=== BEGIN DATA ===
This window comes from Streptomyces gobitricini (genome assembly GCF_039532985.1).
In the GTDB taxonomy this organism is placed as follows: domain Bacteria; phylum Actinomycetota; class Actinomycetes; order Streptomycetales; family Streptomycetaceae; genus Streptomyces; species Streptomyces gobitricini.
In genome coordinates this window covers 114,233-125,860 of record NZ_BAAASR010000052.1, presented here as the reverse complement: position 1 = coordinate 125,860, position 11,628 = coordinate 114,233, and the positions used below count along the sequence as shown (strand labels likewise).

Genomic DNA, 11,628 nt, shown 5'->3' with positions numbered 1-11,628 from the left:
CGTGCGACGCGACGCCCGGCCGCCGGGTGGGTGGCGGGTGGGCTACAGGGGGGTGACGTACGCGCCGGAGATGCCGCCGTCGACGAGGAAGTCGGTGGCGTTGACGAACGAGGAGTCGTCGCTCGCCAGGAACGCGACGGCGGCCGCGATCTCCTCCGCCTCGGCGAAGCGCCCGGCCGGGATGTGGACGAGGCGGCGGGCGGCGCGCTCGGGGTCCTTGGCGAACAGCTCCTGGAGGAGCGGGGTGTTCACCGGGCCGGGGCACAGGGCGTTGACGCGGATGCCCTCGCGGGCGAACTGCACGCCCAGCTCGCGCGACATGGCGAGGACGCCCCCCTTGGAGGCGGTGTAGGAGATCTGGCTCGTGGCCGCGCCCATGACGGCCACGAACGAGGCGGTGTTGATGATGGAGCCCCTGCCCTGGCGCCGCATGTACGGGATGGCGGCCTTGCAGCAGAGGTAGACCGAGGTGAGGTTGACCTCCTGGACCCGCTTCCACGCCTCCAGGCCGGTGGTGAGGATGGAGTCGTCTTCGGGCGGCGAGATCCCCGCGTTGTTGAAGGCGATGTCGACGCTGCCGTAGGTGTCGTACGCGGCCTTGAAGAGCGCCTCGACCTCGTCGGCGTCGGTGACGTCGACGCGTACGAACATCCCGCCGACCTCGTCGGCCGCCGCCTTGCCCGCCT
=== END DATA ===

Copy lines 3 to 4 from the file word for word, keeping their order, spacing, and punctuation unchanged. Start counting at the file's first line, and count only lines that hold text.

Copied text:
In genome coordinates this window covers 114,233-125,860 of record NZ_BAAASR010000052.1, presented here as the reverse complement: position 1 = coordinate 125,860, position 11,628 = coordinate 114,233, and the positions used below count along the sequence as shown (strand labels likewise).

Genomic DNA, 11,628 nt, shown 5'->3' with positions numbered 1-11,628 from the left: